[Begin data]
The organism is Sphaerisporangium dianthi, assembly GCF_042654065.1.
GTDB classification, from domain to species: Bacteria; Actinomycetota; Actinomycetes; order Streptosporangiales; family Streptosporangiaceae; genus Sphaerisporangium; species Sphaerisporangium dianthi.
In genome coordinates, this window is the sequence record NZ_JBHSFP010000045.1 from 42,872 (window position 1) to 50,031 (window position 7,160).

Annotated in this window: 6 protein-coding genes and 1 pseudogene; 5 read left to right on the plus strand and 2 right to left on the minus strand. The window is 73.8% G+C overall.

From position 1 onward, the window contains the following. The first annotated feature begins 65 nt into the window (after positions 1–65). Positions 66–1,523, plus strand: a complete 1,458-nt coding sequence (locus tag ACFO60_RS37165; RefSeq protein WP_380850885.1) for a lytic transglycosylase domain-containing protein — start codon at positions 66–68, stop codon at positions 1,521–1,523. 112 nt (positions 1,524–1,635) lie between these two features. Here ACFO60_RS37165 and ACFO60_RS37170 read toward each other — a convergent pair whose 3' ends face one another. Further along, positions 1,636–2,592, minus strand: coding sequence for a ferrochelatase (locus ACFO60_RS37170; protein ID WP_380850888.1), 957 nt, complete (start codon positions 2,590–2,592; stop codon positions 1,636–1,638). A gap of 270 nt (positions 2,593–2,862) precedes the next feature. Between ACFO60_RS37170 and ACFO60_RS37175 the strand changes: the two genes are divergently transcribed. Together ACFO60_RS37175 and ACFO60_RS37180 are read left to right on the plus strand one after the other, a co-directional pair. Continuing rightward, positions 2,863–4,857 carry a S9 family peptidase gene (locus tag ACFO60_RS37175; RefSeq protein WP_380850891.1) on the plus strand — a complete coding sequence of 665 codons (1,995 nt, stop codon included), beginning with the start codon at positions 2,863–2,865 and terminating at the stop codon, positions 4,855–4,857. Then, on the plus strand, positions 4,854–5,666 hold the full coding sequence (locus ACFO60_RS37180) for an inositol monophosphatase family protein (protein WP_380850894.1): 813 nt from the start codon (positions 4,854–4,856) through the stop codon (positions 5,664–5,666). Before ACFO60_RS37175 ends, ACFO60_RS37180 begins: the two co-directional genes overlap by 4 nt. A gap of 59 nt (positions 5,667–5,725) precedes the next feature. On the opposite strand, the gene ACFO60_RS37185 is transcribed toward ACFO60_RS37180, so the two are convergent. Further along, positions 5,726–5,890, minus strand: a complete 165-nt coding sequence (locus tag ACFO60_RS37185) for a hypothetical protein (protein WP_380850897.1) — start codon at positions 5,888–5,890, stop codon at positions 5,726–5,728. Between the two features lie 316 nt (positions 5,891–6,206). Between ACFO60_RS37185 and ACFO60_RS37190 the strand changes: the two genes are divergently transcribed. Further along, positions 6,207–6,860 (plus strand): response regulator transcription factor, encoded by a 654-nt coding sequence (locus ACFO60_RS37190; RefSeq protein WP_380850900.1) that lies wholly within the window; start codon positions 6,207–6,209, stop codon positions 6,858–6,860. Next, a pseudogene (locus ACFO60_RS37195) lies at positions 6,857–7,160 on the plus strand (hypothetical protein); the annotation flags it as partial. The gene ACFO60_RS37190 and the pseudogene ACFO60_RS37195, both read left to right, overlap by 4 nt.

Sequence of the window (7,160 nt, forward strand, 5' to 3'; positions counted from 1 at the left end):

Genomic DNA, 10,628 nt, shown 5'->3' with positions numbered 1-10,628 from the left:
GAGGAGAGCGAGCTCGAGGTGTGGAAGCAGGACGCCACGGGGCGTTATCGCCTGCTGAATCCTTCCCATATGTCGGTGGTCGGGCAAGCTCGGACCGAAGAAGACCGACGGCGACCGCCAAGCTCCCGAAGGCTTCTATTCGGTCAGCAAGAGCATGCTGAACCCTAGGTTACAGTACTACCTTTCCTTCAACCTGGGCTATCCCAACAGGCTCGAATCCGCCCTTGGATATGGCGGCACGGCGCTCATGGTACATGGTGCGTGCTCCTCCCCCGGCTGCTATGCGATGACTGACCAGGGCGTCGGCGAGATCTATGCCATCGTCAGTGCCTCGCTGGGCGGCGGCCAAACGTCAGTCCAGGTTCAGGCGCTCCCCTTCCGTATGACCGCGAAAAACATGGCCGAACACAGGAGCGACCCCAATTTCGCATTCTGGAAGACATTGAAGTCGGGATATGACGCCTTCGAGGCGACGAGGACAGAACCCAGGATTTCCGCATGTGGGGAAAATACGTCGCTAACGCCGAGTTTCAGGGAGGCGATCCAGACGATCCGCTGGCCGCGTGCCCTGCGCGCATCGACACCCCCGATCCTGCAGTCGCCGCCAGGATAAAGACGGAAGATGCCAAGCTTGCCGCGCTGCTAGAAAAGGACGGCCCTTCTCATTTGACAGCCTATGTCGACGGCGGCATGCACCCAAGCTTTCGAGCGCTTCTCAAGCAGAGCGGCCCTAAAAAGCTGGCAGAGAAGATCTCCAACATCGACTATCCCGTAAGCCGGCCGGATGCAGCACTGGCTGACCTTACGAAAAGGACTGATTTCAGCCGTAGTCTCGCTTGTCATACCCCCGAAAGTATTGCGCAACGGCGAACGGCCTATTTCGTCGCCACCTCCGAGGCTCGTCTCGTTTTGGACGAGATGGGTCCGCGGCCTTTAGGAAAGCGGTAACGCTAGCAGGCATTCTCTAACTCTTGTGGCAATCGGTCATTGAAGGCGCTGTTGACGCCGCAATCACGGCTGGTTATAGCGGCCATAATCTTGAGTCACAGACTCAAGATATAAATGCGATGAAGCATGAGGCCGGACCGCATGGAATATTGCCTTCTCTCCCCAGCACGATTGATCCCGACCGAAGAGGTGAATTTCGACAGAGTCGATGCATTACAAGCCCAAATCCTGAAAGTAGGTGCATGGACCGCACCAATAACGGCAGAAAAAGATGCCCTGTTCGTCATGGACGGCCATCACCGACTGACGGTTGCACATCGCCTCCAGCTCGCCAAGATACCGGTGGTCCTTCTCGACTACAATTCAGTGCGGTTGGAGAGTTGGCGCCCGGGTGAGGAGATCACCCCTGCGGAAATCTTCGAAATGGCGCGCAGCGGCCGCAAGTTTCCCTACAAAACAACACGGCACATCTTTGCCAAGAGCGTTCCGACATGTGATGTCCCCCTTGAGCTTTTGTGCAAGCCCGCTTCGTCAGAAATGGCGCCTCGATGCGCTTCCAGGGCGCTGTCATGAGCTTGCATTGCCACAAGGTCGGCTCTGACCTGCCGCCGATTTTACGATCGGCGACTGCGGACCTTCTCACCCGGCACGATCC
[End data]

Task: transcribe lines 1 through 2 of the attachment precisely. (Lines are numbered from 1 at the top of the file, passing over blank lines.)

The organism is Sphaerisporangium dianthi, assembly GCF_042654065.1.
GTDB classification, from domain to species: Bacteria; Actinomycetota; Actinomycetes; order Streptosporangiales; family Streptosporangiaceae; genus Sphaerisporangium; species Sphaerisporangium dianthi.